The Debate

In America, China is Public Enemy #1

A new poll finds more Americans see China as their greatest enemy than any other country in the world.

For the first time ever, more Americans view China as America’s greatest enemy than any other country in the world, according to a new public opinion poll.

According to a recent poll by Gallup, 20 percent of Americans view China as the country’s greatest enemy, slightly more than the 16 percent of Americans surveyed who said the same thing about Iran and North Korea. This is the first time that China has topped the list since Gallup began asking the question in 2001, as well as the first time Iran hasn’t topped the list since 2006.

It should be emphasized that the poll numbers suggest that China became public enemy number one in the U.S. less because of growing hostility toward it than because of reduced anxiety over Iran. Most likely because of the election of Hassan Rouhani as president and the interim nuclear agreement, American views on Iran have improved markedly over the last two years. Indeed, whereas 32 percent of Americans felt that Iran was their country’s greatest enemy in 2012, half that number, 16 percent, said the same thing this year.

By contrast, the number of Americans citing China as America’s greatest enemy has remained largely stagnant since 2012. Other countries, most notably North Korea and Russia, have seen significant increases in the number of Americans citing them as their country’s greatest enemy since 2012.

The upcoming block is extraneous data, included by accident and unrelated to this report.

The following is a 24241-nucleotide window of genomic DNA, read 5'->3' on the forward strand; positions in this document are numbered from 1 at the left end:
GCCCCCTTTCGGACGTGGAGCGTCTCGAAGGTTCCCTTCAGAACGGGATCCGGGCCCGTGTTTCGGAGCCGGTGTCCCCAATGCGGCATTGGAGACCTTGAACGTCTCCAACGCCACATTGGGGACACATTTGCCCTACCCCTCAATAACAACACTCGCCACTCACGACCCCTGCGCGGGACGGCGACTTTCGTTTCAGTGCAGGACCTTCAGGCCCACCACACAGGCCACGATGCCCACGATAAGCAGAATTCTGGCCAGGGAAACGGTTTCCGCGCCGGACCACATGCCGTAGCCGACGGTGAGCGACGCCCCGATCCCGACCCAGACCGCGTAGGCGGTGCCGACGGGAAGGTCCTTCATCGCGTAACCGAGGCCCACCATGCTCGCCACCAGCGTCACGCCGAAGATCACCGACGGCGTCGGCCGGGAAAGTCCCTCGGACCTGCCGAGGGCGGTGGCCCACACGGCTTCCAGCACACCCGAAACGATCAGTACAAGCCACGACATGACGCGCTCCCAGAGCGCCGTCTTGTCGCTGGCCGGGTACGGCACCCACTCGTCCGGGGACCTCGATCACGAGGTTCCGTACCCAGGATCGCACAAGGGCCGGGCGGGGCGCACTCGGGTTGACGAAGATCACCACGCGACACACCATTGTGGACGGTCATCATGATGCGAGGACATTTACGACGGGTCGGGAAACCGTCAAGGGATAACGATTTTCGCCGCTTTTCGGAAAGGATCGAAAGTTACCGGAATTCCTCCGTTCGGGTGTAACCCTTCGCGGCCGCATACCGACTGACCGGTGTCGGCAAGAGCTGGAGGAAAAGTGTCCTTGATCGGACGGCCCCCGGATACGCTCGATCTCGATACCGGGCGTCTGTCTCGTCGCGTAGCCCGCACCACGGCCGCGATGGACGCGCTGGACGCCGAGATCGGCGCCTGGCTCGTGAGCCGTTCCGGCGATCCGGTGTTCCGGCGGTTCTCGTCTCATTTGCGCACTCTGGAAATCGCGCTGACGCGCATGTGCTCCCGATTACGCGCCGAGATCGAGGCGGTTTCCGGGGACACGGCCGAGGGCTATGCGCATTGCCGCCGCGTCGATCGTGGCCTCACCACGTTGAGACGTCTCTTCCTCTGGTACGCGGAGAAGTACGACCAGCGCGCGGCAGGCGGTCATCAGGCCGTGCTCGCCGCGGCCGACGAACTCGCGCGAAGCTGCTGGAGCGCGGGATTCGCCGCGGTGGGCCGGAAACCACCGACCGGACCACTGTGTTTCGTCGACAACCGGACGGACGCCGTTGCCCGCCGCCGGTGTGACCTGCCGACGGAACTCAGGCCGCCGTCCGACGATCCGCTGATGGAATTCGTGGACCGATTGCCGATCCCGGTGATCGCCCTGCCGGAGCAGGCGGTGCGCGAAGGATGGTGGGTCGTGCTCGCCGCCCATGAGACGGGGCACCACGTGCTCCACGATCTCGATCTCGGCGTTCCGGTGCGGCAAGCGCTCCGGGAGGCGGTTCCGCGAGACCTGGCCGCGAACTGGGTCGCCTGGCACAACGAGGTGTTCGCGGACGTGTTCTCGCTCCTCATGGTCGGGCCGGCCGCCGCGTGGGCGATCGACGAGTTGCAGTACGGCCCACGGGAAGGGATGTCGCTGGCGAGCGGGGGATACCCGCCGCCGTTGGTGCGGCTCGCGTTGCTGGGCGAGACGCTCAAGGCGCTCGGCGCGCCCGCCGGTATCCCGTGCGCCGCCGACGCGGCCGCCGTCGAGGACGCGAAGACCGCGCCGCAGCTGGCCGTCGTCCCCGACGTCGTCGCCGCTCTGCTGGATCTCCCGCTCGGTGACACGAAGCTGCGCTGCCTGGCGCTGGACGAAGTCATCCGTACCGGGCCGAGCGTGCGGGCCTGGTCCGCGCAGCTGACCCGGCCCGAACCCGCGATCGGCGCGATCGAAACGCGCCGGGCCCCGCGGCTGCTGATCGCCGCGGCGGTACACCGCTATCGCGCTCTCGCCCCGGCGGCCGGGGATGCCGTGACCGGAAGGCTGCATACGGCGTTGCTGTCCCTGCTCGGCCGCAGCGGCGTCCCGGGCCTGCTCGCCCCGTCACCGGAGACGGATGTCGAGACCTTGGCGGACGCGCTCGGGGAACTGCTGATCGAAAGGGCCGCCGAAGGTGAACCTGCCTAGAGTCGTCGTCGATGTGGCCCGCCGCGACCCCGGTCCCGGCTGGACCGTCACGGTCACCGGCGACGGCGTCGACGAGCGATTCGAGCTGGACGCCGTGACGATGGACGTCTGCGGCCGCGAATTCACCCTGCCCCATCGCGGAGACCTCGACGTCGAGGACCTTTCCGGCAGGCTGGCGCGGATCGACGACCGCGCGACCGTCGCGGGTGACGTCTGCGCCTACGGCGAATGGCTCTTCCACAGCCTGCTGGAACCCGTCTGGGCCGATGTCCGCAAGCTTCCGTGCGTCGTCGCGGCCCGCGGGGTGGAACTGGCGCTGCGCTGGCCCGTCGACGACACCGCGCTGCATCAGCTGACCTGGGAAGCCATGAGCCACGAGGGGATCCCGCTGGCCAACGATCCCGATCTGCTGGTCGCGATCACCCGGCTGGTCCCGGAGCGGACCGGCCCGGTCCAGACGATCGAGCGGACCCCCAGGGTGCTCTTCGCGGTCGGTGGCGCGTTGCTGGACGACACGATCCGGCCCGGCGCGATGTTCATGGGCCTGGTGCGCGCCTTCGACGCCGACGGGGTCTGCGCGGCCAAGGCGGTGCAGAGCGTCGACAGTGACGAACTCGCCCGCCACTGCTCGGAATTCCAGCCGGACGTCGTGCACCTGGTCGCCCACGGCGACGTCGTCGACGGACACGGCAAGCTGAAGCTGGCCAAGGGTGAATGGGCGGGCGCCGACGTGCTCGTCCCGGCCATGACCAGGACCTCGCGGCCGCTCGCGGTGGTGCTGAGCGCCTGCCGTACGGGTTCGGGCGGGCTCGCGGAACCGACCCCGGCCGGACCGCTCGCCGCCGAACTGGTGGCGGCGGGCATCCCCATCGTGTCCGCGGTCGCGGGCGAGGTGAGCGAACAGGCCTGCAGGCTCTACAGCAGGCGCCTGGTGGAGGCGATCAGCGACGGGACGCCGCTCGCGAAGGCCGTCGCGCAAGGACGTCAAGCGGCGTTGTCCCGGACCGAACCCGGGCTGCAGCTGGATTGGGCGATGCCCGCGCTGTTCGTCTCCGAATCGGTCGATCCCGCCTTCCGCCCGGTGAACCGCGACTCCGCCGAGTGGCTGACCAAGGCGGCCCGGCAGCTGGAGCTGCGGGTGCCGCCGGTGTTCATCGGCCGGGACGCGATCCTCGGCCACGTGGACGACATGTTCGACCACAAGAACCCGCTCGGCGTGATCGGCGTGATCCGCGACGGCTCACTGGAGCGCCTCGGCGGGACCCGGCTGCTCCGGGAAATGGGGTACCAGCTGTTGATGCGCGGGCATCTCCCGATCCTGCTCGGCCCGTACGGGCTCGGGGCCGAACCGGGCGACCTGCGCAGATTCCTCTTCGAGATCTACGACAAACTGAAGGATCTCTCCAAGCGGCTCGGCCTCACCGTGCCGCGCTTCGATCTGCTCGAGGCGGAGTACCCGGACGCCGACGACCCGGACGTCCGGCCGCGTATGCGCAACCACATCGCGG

Another recent Gallup poll has found that the majority of Americans have a generally unfavorable opinion of China. Specifically, 53 percent of Americans have a very or mostly unfavorable view of China, compared to 43 percent who have a very or mostly favorable view of the Asian giant. These numbers are fairly consistent with the views expressed every year since the Tiananmen Square crackdown, after which America’s views of China plummeted. In the ten years between the normalization of bilateral ties and the Tiananmen Square crackdown, Americans had a much more favorable view of China, according to Gallup’s polling.

Still, while more Americans may view China as the greatest enemy of the U.S., they have the least favorable views of North Korea. Only 11 percent of Americans expressed favorable views of North Korea—which is about equal to the approval ratings Congress gets from Americans—making it the least popular country in the U.S. That distinction previously went to Iran, although the last year has seen its favorability rating among Americans jump from 9 percent to 12 percent.

The majority of Americans surveyed by Gallup also continue to mistakenly believe that China is the largest economic power in the world, despite the fact that the U.S. has a GDP nearly two times the size of China’s. According to those surveyed by Gallup, 54 percent of Americans said that China was the world’s foremost economic power, with only 31 percent of respondents saying the same thing about the United States. About 7 percent  of Americans—perhaps those who are stuck in the 1980s—believe that Japan is the world’s largest economic power, while smaller numbers of others cited the EU, India, and Russia.